By  on February 3, 2009

With references varying from Western fringe to folklore, and textures that flip from short and sheared to rich and lustrous, outerwear vendors are offering plenty of variety to keep economically challenged retailers interested. Producers of coats, capes, jackets, scarves and outerwear accessories at every end of the spectrum are sticking to basic colors of black, beige and navy, but punching up their palettes with of-the-moment colors such as burgundy, plum and berry. Fabrics like suede and pigskin continue to be important for more casual looks, while there appears to still be a market for the high-end chinchillas and minks, rendered in smoky shades of gold and whisky.

“We’re introducing a new jacket with a smooth lambskin yoke and bone beads on top of that,” said Julie Schroeder, sales and marketing manager of 3B West, a maker of outerwear based in Denver. The brand, which is known for its Western-inspired coats and jackets, is offering a more mainstream version, essentially contemporary skin coats with just a hint of cowgirl.

“We’re using primarily suede and pigskin, with embellishments like shells, beads and even some turquoise,” said Schroeder, adding that colors like black and cognac are classics but that red is a new seasonal favorite. Silhouettes for the season are more fitted and streamlined in the pigskin, but cowhide leathers are cut roomier. The coats wholesale in the $60 to $90 range.

Vendors say colors are one way to rejuvenate a coat line. New York-based Greenlander will be showing coats in what vice president Eldad Cohen described as “Malibu colors” — light pink and blue — for the start of the season. He works largely in wool and nylon, offering junior-inspired looks wholesaling from $10 to $18.

“Our new puffer jackets are cut slimmer on the body so they are sexier,” he said. Another hot look for the season, the three-quarter length jacket in nylon, sometimes belted, and long-haired wool in classic shades like gray and black. Faux fur linings continue to be popular, said Cohen.

That view was echoed by Amanda Van Rooyen, director of sales at Covington, Ky.-based Donna Salyers’ Fabulous Furs, a maker of faux fur coats and accessories.

“We are finding some great new technologies to make the fur as real-looking as possible,” she said. That includes ruching on the back of the fake fur, a technique that helps the fabric appear even more fluid. There is also a new fur similar to coyote skin, which Van Rooyen said was in keeping with the “more rustic” direction that fashion was headed. In colors, she singled out black, gray and mustard. Details such as ruffles and tiers will help to update the look, and animal prints are also finding favor on the retail floor. Van Rooyen said shapes run from a full-length hooded coat, which she described as “Aspen-chic,” to an above-the-knee stroller length. Wholesale prices start at $99 and go up to $260.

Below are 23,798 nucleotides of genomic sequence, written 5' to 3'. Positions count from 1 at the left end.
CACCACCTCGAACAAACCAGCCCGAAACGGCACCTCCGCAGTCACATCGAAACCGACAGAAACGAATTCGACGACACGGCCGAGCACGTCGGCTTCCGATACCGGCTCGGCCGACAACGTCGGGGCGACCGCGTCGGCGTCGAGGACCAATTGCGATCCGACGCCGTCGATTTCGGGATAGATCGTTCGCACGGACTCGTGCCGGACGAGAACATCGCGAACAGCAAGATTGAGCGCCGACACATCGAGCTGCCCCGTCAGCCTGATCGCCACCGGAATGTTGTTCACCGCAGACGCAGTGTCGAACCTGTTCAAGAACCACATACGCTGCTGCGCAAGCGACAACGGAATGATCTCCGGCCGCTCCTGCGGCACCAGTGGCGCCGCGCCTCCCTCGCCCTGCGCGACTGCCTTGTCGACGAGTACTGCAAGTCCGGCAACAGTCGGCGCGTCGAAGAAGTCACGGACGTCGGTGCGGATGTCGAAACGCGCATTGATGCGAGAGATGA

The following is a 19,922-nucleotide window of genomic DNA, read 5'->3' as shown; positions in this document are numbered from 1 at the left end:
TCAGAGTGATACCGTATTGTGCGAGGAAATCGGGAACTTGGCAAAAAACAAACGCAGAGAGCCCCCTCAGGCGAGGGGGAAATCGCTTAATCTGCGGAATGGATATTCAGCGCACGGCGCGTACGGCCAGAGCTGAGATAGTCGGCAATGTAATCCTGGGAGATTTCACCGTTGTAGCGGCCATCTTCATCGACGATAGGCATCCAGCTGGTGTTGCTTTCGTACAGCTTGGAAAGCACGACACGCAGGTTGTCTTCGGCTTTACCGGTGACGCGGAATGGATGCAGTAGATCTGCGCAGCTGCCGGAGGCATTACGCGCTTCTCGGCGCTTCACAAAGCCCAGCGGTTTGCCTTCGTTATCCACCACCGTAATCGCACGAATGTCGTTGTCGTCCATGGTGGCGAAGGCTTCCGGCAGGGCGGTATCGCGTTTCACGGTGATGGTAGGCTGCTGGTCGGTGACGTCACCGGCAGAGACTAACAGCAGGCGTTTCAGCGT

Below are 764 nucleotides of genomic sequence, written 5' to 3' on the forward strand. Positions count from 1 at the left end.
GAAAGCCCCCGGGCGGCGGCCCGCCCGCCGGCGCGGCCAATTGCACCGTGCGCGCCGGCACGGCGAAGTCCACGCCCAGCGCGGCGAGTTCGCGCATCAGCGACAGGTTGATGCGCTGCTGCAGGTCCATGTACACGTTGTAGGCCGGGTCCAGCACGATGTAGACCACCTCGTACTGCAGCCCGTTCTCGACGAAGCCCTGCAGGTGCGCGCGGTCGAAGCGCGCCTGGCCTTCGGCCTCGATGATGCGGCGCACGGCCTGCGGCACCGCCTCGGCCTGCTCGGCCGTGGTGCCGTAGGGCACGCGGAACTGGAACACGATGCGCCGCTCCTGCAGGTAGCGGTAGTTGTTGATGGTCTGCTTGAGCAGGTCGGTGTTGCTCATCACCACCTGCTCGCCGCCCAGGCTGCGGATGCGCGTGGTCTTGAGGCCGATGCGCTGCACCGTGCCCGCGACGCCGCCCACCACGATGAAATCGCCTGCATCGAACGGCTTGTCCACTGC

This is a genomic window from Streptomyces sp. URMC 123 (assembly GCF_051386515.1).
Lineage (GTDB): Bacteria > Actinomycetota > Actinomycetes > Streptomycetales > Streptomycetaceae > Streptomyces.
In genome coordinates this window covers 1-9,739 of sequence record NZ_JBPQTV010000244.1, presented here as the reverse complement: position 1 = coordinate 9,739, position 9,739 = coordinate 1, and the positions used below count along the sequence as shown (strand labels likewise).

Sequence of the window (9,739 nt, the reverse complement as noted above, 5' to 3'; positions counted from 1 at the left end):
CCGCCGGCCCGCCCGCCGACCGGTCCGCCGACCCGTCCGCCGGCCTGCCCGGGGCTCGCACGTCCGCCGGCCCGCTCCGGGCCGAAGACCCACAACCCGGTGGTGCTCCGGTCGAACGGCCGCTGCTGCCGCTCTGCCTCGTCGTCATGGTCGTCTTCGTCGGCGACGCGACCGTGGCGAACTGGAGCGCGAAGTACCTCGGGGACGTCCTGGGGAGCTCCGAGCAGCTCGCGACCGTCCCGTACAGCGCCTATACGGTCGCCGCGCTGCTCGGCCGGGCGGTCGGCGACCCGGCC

That same sort of fun and innovative approach can be seen in real furs and leathers as well, with Montreal, Canada-based Mitchies Matchings offering fluffy rabbit-and-wool scarves in seasonal colors like royal blue and purple.

Owner Mitch Fazekas said handbags in fur and calfskin in black and charcoal are important, but that he “gives a little life to the story with some color” — especially rich, wintry berry shades. Wraps and shawls in cashmere and organza have a luxe look, while he is optimistic about the response to his animal print melange, where numerous prints are mixed together on the same item. The Popcorn scarf — so called because of the weaving together of fur and crochet — was a big hit last season, and is being brought back this season in an even greater choice of colors. Prices are $30 to $300 at wholesale.

Those who do serious, high-end furs are also revitalizing their offerings with a new palette and textures. Carol Pryhitko, luxury outerwear designer and product developer of Gimpex Ltd. in Toronto, which produces under the Hide Society and Aquilo Amiq labels, said she turned to ancient eras for inspiration. Colors such as gold, pewter, thistle, root, bone and ale will mix with contemporary favorites such as garnet, platinum and ebony, and rock ’n’ roll-influenced hues of deep purple and smoke. Lastly, she is bringing in earth-inspired tones of brick, marine, limestone and chlorophyll green.

“Influences are historical and modern,” she said. Highlights include a curly lamb coat based on an 18th century captain’s coat and fitted silhouettes made from exposed fur skins that draw on vintage Bohemian London looks. Ski jackets come in shearling and are gathered at the sleeves and torsos, while embellishments include metal horse-bits on long fringed belts and ebony wood at the neckline.

At Musi Furs in Toronto, vice president George Musi said the brand’s repertoire of sable, chinchilla, beaver and mink look fresh in current in shades such as merlot and deep red.

“Everything is more fitted to the body, and there is a lot of gathering and ruching,” he said. Other factors: tapered sleeves, shorter lengths that showcase a great boot, and buckles and buttons made from new materials like bone. Prices are run around $2,000 wholesale.

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